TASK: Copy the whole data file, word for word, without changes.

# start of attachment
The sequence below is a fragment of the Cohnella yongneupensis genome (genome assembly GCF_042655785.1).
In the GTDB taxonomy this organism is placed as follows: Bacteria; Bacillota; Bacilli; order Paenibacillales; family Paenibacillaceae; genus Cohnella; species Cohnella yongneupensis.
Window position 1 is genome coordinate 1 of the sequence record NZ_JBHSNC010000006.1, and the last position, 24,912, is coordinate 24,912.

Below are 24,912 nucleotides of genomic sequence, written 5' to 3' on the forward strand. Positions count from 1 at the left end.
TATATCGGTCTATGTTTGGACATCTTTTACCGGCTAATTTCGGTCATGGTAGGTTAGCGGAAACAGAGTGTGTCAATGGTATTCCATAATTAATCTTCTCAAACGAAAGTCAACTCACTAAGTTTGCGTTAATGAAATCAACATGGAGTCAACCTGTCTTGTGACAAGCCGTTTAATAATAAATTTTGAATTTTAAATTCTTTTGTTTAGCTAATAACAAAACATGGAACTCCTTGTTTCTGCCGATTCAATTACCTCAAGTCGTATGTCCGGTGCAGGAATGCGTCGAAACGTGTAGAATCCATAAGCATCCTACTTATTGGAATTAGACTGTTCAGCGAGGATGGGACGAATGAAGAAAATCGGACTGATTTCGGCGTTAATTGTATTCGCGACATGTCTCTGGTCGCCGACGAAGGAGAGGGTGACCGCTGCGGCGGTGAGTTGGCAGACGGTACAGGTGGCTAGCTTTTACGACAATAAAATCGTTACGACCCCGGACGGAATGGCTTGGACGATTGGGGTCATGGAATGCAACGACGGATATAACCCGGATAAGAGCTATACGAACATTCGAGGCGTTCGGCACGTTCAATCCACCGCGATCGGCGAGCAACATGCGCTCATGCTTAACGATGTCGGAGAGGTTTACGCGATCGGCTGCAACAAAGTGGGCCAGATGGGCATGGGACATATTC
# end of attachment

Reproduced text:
The sequence below is a fragment of the Cohnella yongneupensis genome (genome assembly GCF_042655785.1).
In the GTDB taxonomy this organism is placed as follows: Bacteria; Bacillota; Bacilli; order Paenibacillales; family Paenibacillaceae; genus Cohnella; species Cohnella yongneupensis.
Window position 1 is genome coordinate 1 of the sequence record NZ_JBHSNC010000006.1, and the last position, 24,912, is coordinate 24,912.

Below are 24,912 nucleotides of genomic sequence, written 5' to 3' on the forward strand. Positions count from 1 at the left end.
TATATCGGTCTATGTTTGGACATCTTTTACCGGCTAATTTCGGTCATGGTAGGTTAGCGGAAACAGAGTGTGTCAATGGTATTCCATAATTAATCTTCTCAAACGAAAGTCAACTCACTAAGTTTGCGTTAATGAAATCAACATGGAGTCAACCTGTCTTGTGACAAGCCGTTTAATAATAAATTTTGAATTTTAAATTCTTTTGTTTAGCTAATAACAAAACATGGAACTCCTTGTTTCTGCCGATTCAATTACCTCAAGTCGTATGTCCGGTGCAGGAATGCGTCGAAACGTGTAGAATCCATAAGCATCCTACTTATTGGAATTAGACTGTTCAGCGAGGATGGGACGAATGAAGAAAATCGGACTGATTTCGGCGTTAATTGTATTCGCGACATGTCTCTGGTCGCCGACGAAGGAGAGGGTGACCGCTGCGGCGGTGAGTTGGCAGACGGTACAGGTGGCTAGCTTTTACGACAATAAAATCGTTACGACCCCGGACGGAATGGCTTGGACGATTGGGGTCATGGAATGCAACGACGGATATAACCCGGATAAGAGCTATACGAACATTCGAGGCGTTCGGCACGTTCAATCCACCGCGATCGGCGAGCAACATGCGCTCATGCTTAACGATGTCGGAGAGGTTTACGCGATCGGCTGCAACAAAGTGGGCCAGATGGGCATGGGACATATTC